Last time I wrote about the heating portion of my energy audit —now for some other items that were checked.
The auditor checked some of the windows, which are double-paned , and showed me cracks between the window frame and the house that should be caulked. She recommended caulking both the inside and outside . That's easy enough for me to do—at least the inside—so I got some clear caulking and some gadgets to ensure a smooth finish from the home improvement store (I LOVE gadgets). I'm planning to start with the downstairs windows to perfect my technique, and at one window a week, hopefully I'll be finished before the cold weather sets in. I do have a handyman friend who will be caulking the outside of the windows (I hate ladder work), so that will be taken care of in case I fall behind my schedule for caulking the inside.
One of the things that I have been considering is putting low-emissivity film  on at least the north and maybe the west windows—the sun never comes in the north windows in the winter (no added heat from the sun), and always shines in there in the summer (adding heat all summer, when I don't need it). The only east window doesn't get sun for long, and I can close the shades during the day on the south windows.
The auditor said instead of film on the windows, they recommend cellular (insulating) blinds that have an insulating value up to R7 or thermal draperies  instead. A consideration for me is that the carpet under the west windows is quite faded, which blinds wouldn't help as I wouldn't want them closed all the time—the whole point of windows is to let light in. Elizabeth's blog about making her own draperies  momentarily inspired me. I need new window treatments whether or not I put film on the windows. On further research, however, I've decided not to tackle making my own thermal drapes. While I did make pleated drapes years ago, they were fairly simple. Adding a thermal barrier/layer involves added work and time, which I don't have, not to mention the "lay the fabric on the floor" part of the instructions. With three long-haired dogs, I'd have to vacuum the floor first every time (part of the Law of Unintended Consequences) unless I can count the dog hair as part of the insulation. Oh well, it was a nice idea while it lasted, but I'm saving energy by not vacuuming as much, right? Back to the film plan. As a side note, I had my car windows coated for thermal control a couple years ago. By helping keep the inside of the car cooler, it reduces the need for as much air conditioning (or heating), reducing the load on the engine, thus saving gas as well.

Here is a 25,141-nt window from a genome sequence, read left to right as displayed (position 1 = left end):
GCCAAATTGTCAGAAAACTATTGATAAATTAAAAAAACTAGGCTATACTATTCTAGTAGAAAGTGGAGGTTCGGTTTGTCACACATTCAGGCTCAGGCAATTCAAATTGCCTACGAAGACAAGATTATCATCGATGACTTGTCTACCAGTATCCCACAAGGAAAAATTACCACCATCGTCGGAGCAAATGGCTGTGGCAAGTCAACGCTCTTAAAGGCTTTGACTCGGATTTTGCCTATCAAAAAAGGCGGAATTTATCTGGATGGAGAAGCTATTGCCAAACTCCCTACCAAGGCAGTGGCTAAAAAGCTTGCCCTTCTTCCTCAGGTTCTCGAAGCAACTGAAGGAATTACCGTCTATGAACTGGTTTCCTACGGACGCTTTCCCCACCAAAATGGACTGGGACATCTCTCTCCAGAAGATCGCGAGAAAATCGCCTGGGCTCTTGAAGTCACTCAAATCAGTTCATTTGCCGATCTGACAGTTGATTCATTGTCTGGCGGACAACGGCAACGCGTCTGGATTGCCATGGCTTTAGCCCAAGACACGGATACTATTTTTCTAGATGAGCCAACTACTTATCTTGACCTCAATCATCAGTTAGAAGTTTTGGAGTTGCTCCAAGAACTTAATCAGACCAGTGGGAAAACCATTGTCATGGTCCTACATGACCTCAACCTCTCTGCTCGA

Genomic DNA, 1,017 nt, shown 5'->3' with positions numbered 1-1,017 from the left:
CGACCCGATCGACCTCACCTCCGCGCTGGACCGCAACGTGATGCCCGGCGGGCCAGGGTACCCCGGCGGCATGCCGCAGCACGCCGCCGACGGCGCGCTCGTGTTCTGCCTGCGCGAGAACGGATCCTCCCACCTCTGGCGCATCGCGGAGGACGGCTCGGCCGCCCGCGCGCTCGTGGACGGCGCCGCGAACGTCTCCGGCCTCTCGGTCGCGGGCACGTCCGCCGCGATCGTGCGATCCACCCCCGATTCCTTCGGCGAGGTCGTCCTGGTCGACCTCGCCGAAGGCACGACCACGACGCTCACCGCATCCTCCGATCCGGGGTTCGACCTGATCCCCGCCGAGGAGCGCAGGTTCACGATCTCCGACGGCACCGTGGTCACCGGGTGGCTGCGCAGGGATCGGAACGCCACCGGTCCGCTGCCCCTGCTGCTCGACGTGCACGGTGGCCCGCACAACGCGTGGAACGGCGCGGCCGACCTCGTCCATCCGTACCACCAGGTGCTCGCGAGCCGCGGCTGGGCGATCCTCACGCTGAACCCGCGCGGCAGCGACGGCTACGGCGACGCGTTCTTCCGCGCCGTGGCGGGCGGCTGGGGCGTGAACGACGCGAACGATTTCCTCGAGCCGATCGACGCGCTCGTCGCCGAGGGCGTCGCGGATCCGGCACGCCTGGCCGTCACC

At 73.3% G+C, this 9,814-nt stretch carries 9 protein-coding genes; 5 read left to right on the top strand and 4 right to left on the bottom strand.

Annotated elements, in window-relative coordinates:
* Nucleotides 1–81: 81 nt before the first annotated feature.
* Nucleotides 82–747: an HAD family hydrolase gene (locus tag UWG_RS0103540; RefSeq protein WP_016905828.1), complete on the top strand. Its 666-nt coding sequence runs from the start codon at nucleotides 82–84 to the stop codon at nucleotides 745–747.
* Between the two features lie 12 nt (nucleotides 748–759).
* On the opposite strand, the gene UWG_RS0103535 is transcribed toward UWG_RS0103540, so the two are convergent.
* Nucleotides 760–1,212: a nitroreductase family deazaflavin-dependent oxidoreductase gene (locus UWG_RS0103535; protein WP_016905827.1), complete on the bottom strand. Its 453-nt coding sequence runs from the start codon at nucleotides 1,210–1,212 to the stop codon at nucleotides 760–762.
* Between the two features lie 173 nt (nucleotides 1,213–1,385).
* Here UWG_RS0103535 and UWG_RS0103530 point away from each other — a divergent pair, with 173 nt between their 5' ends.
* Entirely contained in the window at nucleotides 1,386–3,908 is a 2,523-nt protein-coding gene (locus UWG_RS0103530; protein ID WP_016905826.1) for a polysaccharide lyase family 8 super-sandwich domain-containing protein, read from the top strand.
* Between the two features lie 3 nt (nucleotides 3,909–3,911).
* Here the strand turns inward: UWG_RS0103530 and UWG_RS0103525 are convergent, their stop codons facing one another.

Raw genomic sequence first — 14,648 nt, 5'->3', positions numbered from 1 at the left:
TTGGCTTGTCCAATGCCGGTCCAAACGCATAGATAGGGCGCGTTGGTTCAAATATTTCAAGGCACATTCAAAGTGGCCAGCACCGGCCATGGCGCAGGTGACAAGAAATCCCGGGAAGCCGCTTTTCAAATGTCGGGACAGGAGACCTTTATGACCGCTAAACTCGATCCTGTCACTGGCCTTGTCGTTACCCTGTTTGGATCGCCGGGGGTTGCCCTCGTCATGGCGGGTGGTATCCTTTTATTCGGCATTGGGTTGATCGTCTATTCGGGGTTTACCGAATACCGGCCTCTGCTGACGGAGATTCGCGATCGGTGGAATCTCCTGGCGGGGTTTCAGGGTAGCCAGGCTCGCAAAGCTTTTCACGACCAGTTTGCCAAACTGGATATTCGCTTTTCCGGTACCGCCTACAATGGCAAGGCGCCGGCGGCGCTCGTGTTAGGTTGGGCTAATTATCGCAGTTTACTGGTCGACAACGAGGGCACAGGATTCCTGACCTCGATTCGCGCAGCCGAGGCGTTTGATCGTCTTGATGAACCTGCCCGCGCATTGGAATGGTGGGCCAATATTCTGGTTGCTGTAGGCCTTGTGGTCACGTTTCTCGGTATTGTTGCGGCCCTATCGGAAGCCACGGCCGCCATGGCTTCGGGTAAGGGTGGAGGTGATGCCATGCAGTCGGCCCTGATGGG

Stephanie Price is a communicator at the National Renewable Energy Laboratory, which assists EERE in providing technical content for many of its websites.